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Generic Operational System

This group of services provides interfaces to operating system features that you can use in almost every platform. Most of Python's operating system modules are based on the Posix interface.


The os module is a portable OS API that searches for Operating-System–dependent built-in modules (mac, posix, nt), and exports their functionality using the same interface. Certain tools are available only on platforms that support them. However, it is highly recommended that you use this module instead of the platform-specific modules, which are really an implementation detail of os. By using the os module, you make your program more portable.


This is a dictionary that contains all the environment variables.

You can search for a specific variable:

>>> import os
>>> path = os.environ["PATH"] #USER, EDITOR, etc...

or list all of them:

>>> for key in os.environ.keys():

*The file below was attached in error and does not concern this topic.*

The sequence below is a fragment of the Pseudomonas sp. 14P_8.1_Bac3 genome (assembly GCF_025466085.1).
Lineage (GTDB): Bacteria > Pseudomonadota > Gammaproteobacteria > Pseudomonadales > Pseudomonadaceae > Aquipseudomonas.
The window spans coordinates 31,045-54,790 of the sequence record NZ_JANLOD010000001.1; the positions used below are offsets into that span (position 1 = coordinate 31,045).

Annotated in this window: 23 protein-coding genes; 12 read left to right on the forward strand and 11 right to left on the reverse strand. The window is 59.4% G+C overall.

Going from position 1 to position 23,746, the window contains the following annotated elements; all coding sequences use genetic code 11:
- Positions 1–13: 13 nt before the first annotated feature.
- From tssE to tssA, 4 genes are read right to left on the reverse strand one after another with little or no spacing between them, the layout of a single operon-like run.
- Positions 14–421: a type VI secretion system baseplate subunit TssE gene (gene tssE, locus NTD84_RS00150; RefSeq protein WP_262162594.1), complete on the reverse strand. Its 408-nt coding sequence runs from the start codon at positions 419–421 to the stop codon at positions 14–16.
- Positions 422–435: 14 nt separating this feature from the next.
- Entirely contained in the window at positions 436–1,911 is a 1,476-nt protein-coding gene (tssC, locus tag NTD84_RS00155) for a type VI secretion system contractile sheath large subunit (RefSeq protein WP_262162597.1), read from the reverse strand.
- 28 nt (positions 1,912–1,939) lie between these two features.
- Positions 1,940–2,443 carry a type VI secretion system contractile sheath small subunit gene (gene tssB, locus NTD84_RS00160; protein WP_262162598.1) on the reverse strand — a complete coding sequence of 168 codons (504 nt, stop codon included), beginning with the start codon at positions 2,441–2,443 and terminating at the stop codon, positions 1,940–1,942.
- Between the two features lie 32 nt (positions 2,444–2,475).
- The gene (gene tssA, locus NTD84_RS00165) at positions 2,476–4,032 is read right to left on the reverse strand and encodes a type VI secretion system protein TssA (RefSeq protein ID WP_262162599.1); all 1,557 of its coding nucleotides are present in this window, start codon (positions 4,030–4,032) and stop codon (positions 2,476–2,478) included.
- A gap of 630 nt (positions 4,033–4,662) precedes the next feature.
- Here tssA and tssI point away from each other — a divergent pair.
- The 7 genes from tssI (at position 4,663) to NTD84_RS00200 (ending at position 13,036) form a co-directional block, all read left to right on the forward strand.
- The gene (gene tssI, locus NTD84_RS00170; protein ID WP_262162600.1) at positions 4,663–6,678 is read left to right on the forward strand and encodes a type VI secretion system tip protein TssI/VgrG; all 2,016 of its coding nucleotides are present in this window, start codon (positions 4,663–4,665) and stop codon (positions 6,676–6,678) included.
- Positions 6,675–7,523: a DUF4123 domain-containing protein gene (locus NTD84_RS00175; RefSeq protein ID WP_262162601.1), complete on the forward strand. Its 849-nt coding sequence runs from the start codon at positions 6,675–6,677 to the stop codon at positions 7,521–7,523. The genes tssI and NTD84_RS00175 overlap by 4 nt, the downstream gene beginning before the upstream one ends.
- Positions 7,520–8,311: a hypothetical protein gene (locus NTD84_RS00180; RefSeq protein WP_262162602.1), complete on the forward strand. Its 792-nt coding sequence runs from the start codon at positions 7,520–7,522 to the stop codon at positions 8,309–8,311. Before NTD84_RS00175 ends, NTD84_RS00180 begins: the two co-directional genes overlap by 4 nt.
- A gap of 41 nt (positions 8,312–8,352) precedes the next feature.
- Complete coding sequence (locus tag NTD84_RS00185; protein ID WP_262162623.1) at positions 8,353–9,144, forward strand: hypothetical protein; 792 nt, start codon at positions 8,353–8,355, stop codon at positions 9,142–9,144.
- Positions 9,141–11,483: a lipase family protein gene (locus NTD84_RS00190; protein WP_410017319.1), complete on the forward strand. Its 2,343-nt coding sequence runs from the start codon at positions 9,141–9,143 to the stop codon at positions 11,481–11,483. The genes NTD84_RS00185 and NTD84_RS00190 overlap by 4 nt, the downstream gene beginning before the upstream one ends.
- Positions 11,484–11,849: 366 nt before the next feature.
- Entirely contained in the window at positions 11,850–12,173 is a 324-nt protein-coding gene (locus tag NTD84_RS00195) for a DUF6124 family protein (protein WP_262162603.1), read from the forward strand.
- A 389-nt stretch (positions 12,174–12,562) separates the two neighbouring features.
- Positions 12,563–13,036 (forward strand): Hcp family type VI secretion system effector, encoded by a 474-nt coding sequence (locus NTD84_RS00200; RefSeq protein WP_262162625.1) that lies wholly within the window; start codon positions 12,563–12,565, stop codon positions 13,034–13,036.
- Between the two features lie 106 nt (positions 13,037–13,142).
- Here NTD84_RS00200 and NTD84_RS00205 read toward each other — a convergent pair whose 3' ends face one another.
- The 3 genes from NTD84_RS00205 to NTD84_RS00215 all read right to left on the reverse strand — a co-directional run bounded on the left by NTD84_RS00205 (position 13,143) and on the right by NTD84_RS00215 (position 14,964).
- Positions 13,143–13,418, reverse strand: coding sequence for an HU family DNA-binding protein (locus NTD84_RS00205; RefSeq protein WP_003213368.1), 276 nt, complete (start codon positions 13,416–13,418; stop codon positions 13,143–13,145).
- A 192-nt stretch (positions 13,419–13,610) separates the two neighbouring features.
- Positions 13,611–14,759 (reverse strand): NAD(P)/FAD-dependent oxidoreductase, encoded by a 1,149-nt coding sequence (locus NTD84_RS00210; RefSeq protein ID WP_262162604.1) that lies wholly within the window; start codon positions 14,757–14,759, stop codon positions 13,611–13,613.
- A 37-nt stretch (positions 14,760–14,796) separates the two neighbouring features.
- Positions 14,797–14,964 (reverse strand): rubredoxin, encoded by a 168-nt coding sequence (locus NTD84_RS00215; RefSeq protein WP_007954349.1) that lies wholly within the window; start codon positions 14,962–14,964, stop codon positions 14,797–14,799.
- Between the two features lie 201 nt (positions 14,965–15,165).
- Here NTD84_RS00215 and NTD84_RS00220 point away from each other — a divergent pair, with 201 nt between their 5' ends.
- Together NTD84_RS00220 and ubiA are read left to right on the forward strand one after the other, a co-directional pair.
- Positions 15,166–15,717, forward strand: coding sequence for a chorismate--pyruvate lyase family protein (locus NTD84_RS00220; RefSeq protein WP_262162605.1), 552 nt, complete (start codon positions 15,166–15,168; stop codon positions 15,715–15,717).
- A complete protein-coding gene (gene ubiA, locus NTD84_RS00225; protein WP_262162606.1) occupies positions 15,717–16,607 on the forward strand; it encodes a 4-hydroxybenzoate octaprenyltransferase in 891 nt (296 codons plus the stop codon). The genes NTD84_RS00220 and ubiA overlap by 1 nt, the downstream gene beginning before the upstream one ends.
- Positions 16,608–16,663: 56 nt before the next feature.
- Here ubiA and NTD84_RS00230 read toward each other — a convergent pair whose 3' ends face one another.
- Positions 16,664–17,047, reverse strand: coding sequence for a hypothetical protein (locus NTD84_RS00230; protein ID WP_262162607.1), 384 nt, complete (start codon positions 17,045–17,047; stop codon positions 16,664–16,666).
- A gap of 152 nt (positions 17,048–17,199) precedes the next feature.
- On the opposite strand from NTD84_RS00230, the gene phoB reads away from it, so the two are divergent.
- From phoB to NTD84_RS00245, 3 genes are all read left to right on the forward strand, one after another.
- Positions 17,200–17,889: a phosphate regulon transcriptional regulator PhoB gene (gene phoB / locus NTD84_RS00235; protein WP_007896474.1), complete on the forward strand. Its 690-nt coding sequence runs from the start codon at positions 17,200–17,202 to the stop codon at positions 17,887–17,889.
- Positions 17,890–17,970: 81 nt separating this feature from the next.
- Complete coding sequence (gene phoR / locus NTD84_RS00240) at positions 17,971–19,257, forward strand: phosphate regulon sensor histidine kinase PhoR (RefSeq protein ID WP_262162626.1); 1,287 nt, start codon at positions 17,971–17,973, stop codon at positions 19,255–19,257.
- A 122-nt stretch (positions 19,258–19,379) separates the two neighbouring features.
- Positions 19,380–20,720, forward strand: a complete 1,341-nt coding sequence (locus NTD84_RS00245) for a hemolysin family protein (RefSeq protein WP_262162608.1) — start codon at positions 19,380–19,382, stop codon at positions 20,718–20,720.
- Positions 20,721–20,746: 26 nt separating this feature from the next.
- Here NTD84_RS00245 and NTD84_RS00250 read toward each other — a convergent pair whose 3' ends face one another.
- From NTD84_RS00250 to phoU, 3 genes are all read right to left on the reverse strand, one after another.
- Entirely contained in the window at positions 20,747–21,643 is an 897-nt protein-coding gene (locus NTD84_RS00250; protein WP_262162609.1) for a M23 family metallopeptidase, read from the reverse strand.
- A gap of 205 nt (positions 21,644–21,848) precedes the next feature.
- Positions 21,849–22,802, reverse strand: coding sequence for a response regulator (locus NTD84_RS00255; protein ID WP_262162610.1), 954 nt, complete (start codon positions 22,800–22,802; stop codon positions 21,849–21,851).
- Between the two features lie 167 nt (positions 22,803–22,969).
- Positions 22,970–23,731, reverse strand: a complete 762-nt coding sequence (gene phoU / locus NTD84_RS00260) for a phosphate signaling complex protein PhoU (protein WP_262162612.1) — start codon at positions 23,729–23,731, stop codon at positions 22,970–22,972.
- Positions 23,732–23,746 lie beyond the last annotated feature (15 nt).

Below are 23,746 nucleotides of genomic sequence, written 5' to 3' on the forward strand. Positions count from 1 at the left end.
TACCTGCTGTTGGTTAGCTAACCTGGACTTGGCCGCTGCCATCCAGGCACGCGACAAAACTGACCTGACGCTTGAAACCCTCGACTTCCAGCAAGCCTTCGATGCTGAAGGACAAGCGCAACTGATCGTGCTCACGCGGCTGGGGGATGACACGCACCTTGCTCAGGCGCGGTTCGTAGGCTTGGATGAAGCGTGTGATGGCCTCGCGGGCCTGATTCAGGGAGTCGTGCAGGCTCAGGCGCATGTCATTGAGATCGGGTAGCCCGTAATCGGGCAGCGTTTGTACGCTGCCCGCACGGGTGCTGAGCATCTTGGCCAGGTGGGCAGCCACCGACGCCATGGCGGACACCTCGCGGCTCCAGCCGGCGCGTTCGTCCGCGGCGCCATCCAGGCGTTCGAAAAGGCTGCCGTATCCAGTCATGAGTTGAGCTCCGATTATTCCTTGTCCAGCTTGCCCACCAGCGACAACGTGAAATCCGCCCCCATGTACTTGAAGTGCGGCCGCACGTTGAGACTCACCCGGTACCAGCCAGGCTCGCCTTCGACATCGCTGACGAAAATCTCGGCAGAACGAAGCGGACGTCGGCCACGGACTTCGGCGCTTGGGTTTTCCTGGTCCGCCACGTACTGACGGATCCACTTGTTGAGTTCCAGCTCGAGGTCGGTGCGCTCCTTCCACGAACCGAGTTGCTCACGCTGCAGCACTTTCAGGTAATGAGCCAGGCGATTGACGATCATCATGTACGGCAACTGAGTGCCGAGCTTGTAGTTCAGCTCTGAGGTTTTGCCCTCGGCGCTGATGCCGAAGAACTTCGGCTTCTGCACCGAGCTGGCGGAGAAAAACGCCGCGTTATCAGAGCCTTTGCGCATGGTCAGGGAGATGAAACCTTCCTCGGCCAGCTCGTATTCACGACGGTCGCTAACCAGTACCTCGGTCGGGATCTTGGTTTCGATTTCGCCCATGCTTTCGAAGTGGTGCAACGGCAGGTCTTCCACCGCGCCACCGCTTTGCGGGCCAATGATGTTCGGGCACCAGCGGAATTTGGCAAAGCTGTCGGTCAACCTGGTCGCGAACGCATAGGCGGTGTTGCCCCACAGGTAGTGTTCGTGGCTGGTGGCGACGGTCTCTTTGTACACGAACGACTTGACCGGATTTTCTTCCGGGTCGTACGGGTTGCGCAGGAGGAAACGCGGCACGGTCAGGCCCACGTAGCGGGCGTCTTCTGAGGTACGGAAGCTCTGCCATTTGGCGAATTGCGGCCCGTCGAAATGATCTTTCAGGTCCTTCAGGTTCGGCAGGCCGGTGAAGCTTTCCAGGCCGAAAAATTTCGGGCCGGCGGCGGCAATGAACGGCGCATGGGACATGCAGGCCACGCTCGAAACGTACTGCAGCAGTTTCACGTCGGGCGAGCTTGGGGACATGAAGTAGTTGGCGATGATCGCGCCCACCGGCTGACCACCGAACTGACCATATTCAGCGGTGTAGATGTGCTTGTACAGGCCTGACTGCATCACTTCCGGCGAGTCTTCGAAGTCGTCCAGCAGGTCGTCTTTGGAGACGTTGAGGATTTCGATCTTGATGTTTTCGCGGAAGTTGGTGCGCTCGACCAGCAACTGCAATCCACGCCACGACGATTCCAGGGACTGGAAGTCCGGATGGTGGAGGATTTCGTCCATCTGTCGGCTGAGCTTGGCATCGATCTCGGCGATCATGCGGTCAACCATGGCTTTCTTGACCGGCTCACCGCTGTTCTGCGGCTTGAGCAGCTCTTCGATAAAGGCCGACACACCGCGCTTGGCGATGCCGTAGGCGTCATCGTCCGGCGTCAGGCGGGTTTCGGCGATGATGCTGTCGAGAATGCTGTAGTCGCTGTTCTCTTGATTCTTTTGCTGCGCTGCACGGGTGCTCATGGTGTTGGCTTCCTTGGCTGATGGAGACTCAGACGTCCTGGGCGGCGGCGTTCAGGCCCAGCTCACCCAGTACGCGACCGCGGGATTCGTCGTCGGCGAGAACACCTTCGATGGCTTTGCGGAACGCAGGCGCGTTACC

...  print key, " = " , os.environ[key]


It returns the name of the current system.

>>> name = os.name  # "posix","dos","mac","nt"


This function returns the current working directory.

>>> os.getcwd()
'C:\\Program Files\\Python'


This is a simple constant that returns the OS-specific string used to identify the current directory.

>>> os.curdir


If directory is omitted, it lists the filenames of the current directory. Otherwise, it lists the filenames of directory.

basic syntax: os.listdir([directory])

>>> files = os.listdir(os.curdir)


It renames a file.

basic syntax: os.rename(oldfile, newfile)


It changes the file mode. This is a UNIX command.

basic syntax: os.chmod(file, mode)


It opens an Operating System subshell and executes the command.

basic syntax: os.system(command)

>>> os.system("rm -rf " + filename)


This is a UNIX function that returns a file-like object. It allows you to execute a shell command and read the standard output of external pipes (by setting mode to r) or write to their standard input (by setting mode to w). The default mode is r. Note that even though popen is a UNIX function, it is also implemented on the other Python ports.

basic syntax: os.popen(shell command, mode)

>>> file = os.popen('sed \'s/yes/no/g' > output','w')
>>> file.write("yes\n")
>>> file = os.popen('cat manual.txt', 'r')
>>> f = file.read()


It deletes a file.

basic syntax: os.remove(file)


It creates a new directory.

basic syntax: os.mkdir(directory)


It removes an existing directory.

basic syntax: os.rmdir(directory)